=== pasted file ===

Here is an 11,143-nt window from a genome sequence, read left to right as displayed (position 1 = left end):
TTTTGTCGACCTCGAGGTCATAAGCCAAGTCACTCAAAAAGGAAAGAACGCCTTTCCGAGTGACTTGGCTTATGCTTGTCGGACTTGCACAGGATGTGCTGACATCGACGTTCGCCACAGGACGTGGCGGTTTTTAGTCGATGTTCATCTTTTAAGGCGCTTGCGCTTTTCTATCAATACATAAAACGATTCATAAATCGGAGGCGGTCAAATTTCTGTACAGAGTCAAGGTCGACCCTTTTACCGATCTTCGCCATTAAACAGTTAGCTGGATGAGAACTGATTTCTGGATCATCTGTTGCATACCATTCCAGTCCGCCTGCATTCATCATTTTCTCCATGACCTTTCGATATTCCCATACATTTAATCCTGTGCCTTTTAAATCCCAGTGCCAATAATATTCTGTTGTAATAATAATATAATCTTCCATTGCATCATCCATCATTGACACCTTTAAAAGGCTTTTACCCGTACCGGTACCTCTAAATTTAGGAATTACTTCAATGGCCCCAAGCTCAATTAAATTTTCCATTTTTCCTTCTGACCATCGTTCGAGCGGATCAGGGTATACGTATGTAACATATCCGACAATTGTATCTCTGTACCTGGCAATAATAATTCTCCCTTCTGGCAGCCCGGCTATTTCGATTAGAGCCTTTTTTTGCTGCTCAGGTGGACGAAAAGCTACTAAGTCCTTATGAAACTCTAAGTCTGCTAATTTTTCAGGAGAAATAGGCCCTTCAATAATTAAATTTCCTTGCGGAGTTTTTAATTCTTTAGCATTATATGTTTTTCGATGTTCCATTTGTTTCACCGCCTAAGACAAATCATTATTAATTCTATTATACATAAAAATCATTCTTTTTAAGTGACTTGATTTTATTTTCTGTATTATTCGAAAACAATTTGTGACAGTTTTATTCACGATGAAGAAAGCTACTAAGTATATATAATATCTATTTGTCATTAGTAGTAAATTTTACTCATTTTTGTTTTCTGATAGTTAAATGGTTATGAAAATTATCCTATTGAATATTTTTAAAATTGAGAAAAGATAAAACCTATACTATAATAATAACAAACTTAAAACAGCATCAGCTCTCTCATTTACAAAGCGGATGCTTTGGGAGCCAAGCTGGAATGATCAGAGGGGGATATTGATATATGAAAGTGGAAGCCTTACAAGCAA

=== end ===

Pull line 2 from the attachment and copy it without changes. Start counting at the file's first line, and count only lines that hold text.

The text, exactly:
TTTTGTCGACCTCGAGGTCATAAGCCAAGTCACTCAAAAAGGAAAGAACGCCTTTCCGAGTGACTTGGCTTATGCTTGTCGGACTTGCACAGGATGTGCTGACATCGACGTTCGCCACAGGACGTGGCGGTTTTTAGTCGATGTTCATCTTTTAAGGCGCTTGCGCTTTTCTATCAATACATAAAACGATTCATAAATCGGAGGCGGTCAAATTTCTGTACAGAGTCAAGGTCGACCCTTTTACCGATCTTCGCCATTAAACAGTTAGCTGGATGAGAACTGATTTCTGGATCATCTGTTGCATACCATTCCAGTCCGCCTGCATTCATCATTTTCTCCATGACCTTTCGATATTCCCATACATTTAATCCTGTGCCTTTTAAATCCCAGTGCCAATAATATTCTGTTGTAATAATAATATAATCTTCCATTGCATCATCCATCATTGACACCTTTAAAAGGCTTTTACCCGTACCGGTACCTCTAAATTTAGGAATTACTTCAATGGCCCCAAGCTCAATTAAATTTTCCATTTTTCCTTCTGACCATCGTTCGAGCGGATCAGGGTATACGTATGTAACATATCCGACAATTGTATCTCTGTACCTGGCAATAATAATTCTCCCTTCTGGCAGCCCGGCTATTTCGATTAGAGCCTTTTTTTGCTGCTCAGGTGGACGAAAAGCTACTAAGTCCTTATGAAACTCTAAGTCTGCTAATTTTTCAGGAGAAATAGGCCCTTCAATAATTAAATTTCCTTGCGGAGTTTTTAATTCTTTAGCATTATATGTTTTTCGATGTTCCATTTGTTTCACCGCCTAAGACAAATCATTATTAATTCTATTATACATAAAAATCATTCTTTTTAAGTGACTTGATTTTATTTTCTGTATTATTCGAAAACAATTTGTGACAGTTTTATTCACGATGAAGAAAGCTACTAAGTATATATAATATCTATTTGTCATTAGTAGTAAATTTTACTCATTTTTGTTTTCTGATAGTTAAATGGTTATGAAAATTATCCTATTGAATATTTTTAAAATTGAGAAAAGATAAAACCTATACTATAATAATAACAAACTTAAAACAGCATCAGCTCTCTCATTTACAAAGCGGATGCTTTGGGAGCCAAGCTGGAATGATCAGAGGGGGATATTGATATATGAAAGTGGAAGCCTTACAAGCAA